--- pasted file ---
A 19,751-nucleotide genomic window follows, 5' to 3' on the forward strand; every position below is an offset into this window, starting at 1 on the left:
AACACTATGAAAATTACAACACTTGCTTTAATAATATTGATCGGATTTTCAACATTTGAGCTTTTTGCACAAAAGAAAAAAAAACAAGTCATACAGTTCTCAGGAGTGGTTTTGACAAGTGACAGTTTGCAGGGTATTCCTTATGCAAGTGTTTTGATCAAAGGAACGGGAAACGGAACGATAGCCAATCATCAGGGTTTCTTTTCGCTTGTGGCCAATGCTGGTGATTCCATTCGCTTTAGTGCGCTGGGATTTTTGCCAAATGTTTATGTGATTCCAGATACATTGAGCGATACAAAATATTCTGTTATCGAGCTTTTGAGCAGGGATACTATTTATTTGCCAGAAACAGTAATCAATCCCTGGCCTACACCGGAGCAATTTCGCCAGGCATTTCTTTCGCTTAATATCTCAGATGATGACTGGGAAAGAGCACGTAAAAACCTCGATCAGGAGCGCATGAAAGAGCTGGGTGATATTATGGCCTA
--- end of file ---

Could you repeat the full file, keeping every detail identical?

A 19,751-nucleotide genomic window follows, 5' to 3' on the forward strand; every position below is an offset into this window, starting at 1 on the left:
AACACTATGAAAATTACAACACTTGCTTTAATAATATTGATCGGATTTTCAACATTTGAGCTTTTTGCACAAAAGAAAAAAAAACAAGTCATACAGTTCTCAGGAGTGGTTTTGACAAGTGACAGTTTGCAGGGTATTCCTTATGCAAGTGTTTTGATCAAAGGAACGGGAAACGGAACGATAGCCAATCATCAGGGTTTCTTTTCGCTTGTGGCCAATGCTGGTGATTCCATTCGCTTTAGTGCGCTGGGATTTTTGCCAAATGTTTATGTGATTCCAGATACATTGAGCGATACAAAATATTCTGTTATCGAGCTTTTGAGCAGGGATACTATTTATTTGCCAGAAACAGTAATCAATCCCTGGCCTACACCGGAGCAATTTCGCCAGGCATTTCTTTCGCTTAATATCTCAGATGATGACTGGGAAAGAGCACGTAAAAACCTCGATCAGGAGCGCATGAAAGAGCTGGGTGATATTATGGCCTA